How do livestock emissions play into the biogenic carbon cycle?
Ruminant livestock like cattle play an important role in the biogenic carbon cycle. During photosynthesis, much of the carbon absorbed by a plant is converted into cellulose, a form of carbohydrate that acts as a building block for growing plants. Cellulose is found in grasses, shrubs and trees around the world, but it is especially high in plants growing in “marginal lands” where human crops can’t grow, according to the CLEAR Center at the University of California, Davis. Humans can’t digest cellulose — but ruminants like cattle can.
Because of cattle’s unique digestive system — a slow, methodical, microbe-heavy process involving a four-part stomach — they can digest cellulose-dense plants like grasses. This design allows cattle to take their place in the biogenic carbon cycle, converting carbon from cellulose into methane in the atmosphere, which eventually converts back into carbon to feed more plants. And as cattle eat those cellulose-rich plants, they’re converting an energy source that’s inaccessible to humans — grown on land that can’t grow anything else — into a source of high-quality protein.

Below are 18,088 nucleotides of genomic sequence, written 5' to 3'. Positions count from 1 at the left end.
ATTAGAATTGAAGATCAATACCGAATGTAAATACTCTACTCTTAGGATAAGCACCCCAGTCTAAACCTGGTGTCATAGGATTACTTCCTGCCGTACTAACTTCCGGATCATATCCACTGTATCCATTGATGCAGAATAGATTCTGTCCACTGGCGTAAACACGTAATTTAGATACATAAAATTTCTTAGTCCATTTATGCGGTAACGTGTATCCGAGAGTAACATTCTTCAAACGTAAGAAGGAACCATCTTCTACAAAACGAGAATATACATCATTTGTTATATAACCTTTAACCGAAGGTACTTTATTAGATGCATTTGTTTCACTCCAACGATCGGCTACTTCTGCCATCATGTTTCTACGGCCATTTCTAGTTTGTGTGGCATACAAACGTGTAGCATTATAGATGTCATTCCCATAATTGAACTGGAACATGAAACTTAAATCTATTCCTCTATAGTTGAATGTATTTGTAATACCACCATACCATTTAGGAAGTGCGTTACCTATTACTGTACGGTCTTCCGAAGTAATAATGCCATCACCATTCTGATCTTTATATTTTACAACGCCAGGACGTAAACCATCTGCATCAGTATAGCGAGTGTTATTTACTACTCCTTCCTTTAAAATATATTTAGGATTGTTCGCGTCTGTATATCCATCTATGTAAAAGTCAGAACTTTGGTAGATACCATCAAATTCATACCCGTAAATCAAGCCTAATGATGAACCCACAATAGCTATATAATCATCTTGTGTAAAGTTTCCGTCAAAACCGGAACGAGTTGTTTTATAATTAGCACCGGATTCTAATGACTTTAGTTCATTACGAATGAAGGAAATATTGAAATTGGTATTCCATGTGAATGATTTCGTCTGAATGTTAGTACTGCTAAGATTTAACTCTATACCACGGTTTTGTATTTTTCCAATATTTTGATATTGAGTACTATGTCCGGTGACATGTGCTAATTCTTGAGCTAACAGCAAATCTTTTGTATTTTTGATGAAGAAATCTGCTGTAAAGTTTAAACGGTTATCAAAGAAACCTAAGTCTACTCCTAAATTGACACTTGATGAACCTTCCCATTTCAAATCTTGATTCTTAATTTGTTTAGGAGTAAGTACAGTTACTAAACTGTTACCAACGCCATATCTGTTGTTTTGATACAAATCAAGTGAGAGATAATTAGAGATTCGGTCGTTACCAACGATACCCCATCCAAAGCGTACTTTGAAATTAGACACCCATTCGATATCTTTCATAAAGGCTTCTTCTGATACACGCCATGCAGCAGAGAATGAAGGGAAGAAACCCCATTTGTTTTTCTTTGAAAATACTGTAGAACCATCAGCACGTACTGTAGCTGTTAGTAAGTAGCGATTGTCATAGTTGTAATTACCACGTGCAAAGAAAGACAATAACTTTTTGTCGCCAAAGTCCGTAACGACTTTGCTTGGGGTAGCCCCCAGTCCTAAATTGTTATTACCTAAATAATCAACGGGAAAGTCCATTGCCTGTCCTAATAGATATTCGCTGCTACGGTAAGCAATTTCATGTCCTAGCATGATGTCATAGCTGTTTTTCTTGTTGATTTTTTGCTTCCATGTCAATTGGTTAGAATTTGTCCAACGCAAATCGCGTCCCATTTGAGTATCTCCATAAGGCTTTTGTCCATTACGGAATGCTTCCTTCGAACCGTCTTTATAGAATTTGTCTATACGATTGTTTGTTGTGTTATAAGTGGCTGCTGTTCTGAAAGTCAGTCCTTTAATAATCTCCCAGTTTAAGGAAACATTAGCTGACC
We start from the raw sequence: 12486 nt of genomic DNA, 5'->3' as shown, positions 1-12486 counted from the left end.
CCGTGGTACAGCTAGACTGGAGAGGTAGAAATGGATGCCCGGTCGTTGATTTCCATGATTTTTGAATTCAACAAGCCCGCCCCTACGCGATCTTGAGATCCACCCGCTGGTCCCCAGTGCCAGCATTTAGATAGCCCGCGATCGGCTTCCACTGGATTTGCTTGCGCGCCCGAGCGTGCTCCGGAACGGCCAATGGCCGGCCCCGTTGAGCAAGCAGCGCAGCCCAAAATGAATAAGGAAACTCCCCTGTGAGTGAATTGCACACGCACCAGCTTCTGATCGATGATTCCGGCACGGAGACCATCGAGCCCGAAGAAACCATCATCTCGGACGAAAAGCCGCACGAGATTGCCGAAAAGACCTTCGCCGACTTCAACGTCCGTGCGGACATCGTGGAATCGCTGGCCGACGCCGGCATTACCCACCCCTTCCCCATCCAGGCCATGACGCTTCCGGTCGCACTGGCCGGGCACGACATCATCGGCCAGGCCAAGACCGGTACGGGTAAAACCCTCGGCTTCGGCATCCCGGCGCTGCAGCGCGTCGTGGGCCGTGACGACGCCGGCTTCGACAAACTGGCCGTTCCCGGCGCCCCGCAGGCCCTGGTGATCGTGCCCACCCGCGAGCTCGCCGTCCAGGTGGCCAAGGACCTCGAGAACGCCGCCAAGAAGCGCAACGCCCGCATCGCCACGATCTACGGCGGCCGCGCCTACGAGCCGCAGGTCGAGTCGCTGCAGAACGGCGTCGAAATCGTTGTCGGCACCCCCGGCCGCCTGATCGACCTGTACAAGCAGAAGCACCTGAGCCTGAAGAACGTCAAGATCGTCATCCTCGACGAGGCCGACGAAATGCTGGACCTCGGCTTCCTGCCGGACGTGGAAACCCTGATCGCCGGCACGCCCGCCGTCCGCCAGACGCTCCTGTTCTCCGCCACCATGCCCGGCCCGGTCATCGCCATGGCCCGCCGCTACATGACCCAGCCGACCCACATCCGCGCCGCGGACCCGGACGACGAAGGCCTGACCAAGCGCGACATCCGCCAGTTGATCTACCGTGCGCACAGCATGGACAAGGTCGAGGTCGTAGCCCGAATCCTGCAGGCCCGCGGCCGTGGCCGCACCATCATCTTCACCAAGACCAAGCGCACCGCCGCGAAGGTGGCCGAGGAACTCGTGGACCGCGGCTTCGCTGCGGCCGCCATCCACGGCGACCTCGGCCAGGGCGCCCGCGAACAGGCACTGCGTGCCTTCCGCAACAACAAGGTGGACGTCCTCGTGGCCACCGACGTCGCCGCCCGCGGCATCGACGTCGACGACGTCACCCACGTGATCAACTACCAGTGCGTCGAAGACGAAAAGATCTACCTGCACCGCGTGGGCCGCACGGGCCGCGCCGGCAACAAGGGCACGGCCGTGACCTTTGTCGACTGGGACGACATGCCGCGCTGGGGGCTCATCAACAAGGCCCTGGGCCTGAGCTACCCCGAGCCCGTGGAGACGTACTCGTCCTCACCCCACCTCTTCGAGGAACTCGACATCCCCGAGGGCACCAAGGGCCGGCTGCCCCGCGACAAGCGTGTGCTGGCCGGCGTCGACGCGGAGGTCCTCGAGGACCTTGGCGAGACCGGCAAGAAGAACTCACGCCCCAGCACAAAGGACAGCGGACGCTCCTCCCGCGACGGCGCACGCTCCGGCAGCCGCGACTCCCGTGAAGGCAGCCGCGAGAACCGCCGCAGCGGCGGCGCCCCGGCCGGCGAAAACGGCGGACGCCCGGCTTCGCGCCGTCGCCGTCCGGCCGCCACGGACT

How to reduce livestock emissions
The biogenic carbon cycle is a loop, recycling carbon over and over again. So what happens if we reduce the methane emissions being produced by cattle as part of that cycle?
Plants will always need carbon dioxide. If we reduce the amount of methane produced by cattle — in ways we’ll get to in a moment — plants will start drawing on the excess carbon dioxide in the atmosphere to maintain their growth. By reducing the amount of greenhouse gases like carbon dioxide in the atmosphere, we can help slow global warming.